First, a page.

What are you going to do to offset those obstacles that have occurred time and time and time again–standing in your way? What are you going to do to be proactive the next time it shows up? What’s your plan? And we talk about so many of those things in our programs. Let’s give you all the tools and the techniques, because again, it’s different for everyone, right? And everyone’s motivated by different things. You’ve got to find what works best for you.
Carla King 23:52
Great, thanks for those tips. That makes a lot of sense–a lot of sense. That commitment to writing–just writing it down, and making that commitment, and scheduling it out, right? Just putting it on the calendar.
Lauren Eckhardt 24:05
It’s simple things like that. So we have a program called the 30 Day Writing Challenge. And the point is to really get on track to write your book. It’s not to complete your book. If you complete your book in 30 days, that’s great. I always say you have to make sure it’s a true reflection of who you are. I mean, if you’re able to dedicate 30 days and a lot of time, you might be able to do it. I never rush the process for the sake of it.
But this 30 Day program–it’s really how to set you up with the right habits, the discipline–a lot of writers, they forget about that discipline part, right? We always like that motivation–the muse–to strike us. But the discipline, the consistency, is what makes it happen. So it’s helping you create that structure, put in the right goal setting techniques, the time management, prevention tools throughout. But again, it’s really finding the ones that work specifically for you. But it’s effective because it’s like, ‘Okay, these are very actionable steps that I can put into place for 30 days.’ And it makes a difference to kickstart your writing journey. So you have to have the right tools and techniques.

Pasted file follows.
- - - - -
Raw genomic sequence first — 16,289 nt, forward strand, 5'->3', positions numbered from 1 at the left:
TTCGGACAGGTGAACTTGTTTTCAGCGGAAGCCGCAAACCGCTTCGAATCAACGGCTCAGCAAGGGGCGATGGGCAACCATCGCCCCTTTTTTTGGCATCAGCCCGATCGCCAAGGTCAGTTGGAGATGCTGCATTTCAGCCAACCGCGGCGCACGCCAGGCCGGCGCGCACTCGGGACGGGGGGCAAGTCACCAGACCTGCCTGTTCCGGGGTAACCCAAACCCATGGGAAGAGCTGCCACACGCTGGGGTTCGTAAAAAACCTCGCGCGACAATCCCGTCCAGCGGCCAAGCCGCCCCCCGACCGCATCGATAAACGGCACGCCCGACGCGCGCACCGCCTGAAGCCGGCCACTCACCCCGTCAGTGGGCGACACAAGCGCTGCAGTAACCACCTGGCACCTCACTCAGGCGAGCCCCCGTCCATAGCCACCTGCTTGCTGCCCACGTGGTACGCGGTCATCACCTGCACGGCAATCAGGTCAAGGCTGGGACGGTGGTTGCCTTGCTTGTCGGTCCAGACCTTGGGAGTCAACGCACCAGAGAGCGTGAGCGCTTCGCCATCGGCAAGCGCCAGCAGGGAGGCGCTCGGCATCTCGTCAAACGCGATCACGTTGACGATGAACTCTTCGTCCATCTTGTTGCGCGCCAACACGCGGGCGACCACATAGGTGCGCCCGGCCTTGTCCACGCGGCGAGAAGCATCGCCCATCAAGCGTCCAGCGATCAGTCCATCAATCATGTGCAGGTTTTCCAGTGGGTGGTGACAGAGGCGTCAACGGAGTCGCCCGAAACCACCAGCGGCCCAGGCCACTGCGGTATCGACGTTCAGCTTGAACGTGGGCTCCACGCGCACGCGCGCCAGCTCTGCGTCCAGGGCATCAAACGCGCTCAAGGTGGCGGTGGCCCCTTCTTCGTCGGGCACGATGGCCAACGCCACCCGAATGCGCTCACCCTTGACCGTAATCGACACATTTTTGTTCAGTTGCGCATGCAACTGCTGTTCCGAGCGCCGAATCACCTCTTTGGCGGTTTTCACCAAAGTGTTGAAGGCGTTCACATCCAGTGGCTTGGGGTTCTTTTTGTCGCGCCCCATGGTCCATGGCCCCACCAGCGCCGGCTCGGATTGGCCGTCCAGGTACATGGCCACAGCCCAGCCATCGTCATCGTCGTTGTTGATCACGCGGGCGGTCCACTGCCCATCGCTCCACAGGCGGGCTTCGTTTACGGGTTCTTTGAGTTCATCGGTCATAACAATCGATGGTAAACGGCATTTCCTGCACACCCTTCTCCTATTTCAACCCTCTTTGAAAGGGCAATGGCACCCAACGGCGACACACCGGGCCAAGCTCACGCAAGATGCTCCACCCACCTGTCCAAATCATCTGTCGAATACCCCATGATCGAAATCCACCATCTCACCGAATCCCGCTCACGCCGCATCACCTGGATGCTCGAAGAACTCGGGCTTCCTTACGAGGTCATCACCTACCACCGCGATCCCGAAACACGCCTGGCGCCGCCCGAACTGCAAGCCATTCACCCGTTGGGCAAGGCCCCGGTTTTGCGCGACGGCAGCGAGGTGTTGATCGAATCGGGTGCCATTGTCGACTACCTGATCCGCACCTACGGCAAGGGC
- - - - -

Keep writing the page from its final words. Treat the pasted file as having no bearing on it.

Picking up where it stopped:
Carla King 25:13
Alright, where can we find that? And where can we find you on social media, and everywhere on the web?
Lauren Eckhardt 25:19
So our main website is burningsoulcollective.com. You can go on there and you can see all of our programs. Our 30 day Writing Program’s on there. And then our bigger one–our Soulful Author Journey Program–is on there as well. And that’s a full walk through writing, publishing, promotion, everything you need to do–like we were talking about earlier with publishing. But then you can also follow us at burning soul collective on Instagram, burning soul Collective on Facebook, and then we are on YouTube as well, and we like to provide some free trainings on YouTube.
Carla King 25:50
Sweet, thank you so much. And thanks for being our guest today, Lauren.
Lauren Eckhardt 25:53
Thank you, Carla, for having me.
And thank you to our listeners for joining us today and every week. For a list of guests and topics just check our schedule on the site, use your favorite search engine, or better yet, sign up for our mailing list at NonfictionAuthorsAssociation.com.
Quotes from our guest
‘And that’s kind of sad–that we’re taught to fit into this box. In this case–what the job tells you who you need to be, what you need to do, instead of owning how we can actually come in and make it better. But it’s been like that since grade school, right? We’re graded on how perfect we are and every single subject to fit into the perfect student box. And we miss our own traits, our own strengths. And all of that shows up in your life journey. It’s all about bringing you to who you are today, the person that you’ve been shaped into. And there’s so much beauty and empowerment and inspiration that happens when those stories, those journeys are shared with other people. It’s a shame that we’re kind of taught to not share those to not embrace them to not own them for what they are.’
‘I want you to be seen and heard for who you are, and not for who you think you’re supposed to be in this world.’
‘So how are we spending our time? And is it in a way that actually makes an impact on this world, or leaves this world a better place, or helps us connect with our purpose?’
I mean, it’s really all about, ‘I wrote this book.’ But what else can I do with it? How can I bring the message to new audiences in a different way that appeals to them?’